Ibex are present in the fossil record dating back to the Pleistocene. This is a period of time when the Alpine Ibex and the Spanish ibex split and evolved from the extinct Pleistocene species Capra camburgensis.
As is so often the case with human population increase and technological progress, we began to seriously impact the endemic landscape of these alpine goats as early as the 16th century. Due to poaching, overharvesting, and encroaching pressure, the population steadily declined.
Extirpated is a term that means “root out and destroy completely.” We use this word specifically to describe an animal that has completely vanished from a particular area, but not from the globe as a whole. Obviously, extirpation leads to extinction.
And this is exactly what happened in the case of alpine ibex: by the 18th century, these sharp horned goats were gone from Germany and Switzerland. By the 19th century, they had disappeared from Austria and northeastern Italy as well.
The situation devolved into something dire: at one point, the only remaining territory where alpine ibex climbed the snowline was the Gran Paradiso and Vanoise Massifs. There were less than 100 of them. This area (Located in the western Italian Alps and the Maurienne valley) then became a park in an attempt to save the species. At the time, Victor Emmanuel II, the first king of a united Italy named it as a “Royal hunting reserve of Gran Paradiso”. It became an official national park in 1922. With these actions, the number of individuals had gone from nearly extinct to over 3,000.
In some instances, this recovering population naturally spread to adjacent areas. However, reintroduction is a major part of this success story. Today there are over 30,000 Alpine ibex. And while they are still mysterious to us, their conservation status is in a much better state. They roam the Italian alps, rutting, fighting, foraging. The IUCN lists them as a species of least concern. In a world increasingly defined by the climate crisis, this sort of success story is a rare boon.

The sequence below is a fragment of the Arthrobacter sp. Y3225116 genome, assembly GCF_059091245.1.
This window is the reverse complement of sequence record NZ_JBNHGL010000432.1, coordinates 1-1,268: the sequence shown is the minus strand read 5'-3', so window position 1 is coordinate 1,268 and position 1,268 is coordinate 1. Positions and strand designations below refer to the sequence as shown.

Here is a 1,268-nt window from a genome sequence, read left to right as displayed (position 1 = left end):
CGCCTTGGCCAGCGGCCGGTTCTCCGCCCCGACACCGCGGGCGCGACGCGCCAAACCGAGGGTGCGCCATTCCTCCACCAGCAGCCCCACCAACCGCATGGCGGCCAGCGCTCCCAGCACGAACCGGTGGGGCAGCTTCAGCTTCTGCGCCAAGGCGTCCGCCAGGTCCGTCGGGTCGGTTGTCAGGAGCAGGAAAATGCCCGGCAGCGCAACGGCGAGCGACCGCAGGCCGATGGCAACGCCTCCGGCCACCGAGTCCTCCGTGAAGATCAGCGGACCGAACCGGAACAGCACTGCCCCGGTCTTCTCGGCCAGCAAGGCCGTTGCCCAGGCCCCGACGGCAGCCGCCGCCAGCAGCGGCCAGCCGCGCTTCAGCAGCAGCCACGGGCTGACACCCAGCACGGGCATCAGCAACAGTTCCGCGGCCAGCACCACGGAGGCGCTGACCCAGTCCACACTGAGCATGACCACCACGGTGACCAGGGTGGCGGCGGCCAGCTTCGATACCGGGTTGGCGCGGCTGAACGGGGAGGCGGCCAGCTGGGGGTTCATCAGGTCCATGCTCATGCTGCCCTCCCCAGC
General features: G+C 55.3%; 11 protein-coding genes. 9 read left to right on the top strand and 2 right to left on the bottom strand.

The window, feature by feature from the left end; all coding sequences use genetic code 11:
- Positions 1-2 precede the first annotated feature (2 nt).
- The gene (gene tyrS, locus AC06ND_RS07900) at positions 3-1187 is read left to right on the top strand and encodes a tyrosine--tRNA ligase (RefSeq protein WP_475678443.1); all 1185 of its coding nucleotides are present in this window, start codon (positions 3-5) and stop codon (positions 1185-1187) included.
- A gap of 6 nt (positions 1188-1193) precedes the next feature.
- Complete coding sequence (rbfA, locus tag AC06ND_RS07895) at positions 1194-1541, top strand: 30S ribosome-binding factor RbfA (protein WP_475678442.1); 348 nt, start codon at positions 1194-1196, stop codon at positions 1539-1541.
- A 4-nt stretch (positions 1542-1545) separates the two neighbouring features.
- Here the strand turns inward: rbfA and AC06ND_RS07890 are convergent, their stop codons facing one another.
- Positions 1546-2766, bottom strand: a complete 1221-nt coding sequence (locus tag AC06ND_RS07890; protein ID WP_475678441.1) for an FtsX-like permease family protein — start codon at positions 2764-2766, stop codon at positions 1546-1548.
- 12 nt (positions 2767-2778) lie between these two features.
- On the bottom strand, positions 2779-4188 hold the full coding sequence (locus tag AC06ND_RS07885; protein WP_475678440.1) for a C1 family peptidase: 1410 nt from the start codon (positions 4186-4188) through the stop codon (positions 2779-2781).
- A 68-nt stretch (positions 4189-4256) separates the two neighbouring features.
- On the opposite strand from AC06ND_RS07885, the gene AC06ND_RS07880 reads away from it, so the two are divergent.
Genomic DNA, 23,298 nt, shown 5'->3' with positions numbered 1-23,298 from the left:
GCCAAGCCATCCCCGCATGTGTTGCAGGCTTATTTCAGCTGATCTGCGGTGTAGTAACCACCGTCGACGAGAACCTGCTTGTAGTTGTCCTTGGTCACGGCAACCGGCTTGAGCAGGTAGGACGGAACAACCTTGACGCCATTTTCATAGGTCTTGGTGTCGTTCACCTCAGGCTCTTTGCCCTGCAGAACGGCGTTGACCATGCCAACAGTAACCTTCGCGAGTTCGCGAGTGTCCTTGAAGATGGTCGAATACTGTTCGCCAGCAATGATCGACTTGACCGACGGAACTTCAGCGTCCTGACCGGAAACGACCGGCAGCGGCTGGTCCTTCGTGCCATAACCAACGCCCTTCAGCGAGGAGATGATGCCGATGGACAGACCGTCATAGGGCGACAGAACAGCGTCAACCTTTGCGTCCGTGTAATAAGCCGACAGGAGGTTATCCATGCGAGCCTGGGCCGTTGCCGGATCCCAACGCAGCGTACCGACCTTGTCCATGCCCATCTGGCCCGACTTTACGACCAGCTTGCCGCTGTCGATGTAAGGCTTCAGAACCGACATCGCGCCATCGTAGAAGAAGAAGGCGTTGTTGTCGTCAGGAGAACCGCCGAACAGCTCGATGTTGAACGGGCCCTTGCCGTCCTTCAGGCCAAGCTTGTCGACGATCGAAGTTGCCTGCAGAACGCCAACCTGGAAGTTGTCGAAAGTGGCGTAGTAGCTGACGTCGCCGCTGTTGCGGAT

But it’s not exactly a “one and done” sort of thing with conservation and reintroduction efforts. While the size of herds is worth celebrating, as are restored chains of reciprocity within ecosystems, these recovered populations have a very low genetic diversity. Because they recovered from such few individuals, the species is now inbred and extra vulnerable to disease. This could be a problem in the future to come.
Additionally, the conservation efforts of ibex cousin species are not so optimistic. Two species of the Iberian ibex, endemic to the Iberian peninsula, are already extinct. And even with massive cloning experiments underway, no individuals of these species have lived longer than a few minutes.
The European alps are an incredible place to visit for a plethora of reasons. And thanks to conservation efforts, you might have a chance to spot the mysterious alpine ibex for yourself – though you’ll have to get pretty high up in the mountains to do so. Pack those hiking boots!
Gran Paradiso national park remains a popular destination to bask in the wonders of ecology while scanning the snow line for any wild goats. Fellow bovidaes of the mountain goat variety in this area of the world include chamois – another mammal to keep an eye out for.
Ultimately, the story of the alpine ibex continues to unfold. We witness them in their natural habitat and feel compelled to protect them and the delicate systems where they climb, graze, chew. As we move about our lives it behooves us to consider these other sentient beings – organisms that contribute to healthy environments – as neighbors and relatives. And while creatures like the Alpine ibex don’t currently get a vote in our societies, it is our job to vote and activate on their behalf.
Species of wild goats are an important link in the connective chain of a landscape. They are a reminder that our human species should endeavor to fix the detrimental impacts we have caused.